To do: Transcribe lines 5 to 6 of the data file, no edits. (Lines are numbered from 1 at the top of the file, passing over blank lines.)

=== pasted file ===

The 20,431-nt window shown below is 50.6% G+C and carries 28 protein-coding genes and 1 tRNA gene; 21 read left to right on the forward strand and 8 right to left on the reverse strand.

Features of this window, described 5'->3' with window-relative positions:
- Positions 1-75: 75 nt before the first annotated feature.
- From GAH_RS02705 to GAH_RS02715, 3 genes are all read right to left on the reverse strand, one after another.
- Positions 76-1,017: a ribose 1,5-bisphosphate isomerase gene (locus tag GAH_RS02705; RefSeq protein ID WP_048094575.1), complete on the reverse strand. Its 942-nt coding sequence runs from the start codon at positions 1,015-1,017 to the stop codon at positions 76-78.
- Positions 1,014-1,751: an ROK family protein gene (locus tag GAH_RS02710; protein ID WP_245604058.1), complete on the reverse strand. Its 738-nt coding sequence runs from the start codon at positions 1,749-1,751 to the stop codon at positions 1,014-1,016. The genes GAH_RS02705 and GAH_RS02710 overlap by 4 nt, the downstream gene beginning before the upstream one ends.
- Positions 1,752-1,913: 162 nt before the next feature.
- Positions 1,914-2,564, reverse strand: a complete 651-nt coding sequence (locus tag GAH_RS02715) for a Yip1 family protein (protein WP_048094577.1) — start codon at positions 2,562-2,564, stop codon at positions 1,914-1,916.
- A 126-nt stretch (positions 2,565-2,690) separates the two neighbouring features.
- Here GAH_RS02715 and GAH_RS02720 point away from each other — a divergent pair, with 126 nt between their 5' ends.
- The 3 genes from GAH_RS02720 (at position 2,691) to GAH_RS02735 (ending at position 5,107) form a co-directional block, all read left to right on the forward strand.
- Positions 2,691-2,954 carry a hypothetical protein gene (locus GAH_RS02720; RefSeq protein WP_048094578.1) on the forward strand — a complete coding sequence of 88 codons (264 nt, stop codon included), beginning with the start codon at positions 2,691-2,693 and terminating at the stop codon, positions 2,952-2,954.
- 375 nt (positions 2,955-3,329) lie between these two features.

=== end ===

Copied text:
- Positions 76-1,017: a ribose 1,5-bisphosphate isomerase gene (locus tag GAH_RS02705; RefSeq protein ID WP_048094575.1), complete on the reverse strand. Its 942-nt coding sequence runs from the start codon at positions 1,015-1,017 to the stop codon at positions 76-78.
- Positions 1,014-1,751: an ROK family protein gene (locus tag GAH_RS02710; protein ID WP_245604058.1), complete on the reverse strand. Its 738-nt coding sequence runs from the start codon at positions 1,749-1,751 to the stop codon at positions 1,014-1,016. The genes GAH_RS02705 and GAH_RS02710 overlap by 4 nt, the downstream gene beginning before the upstream one ends.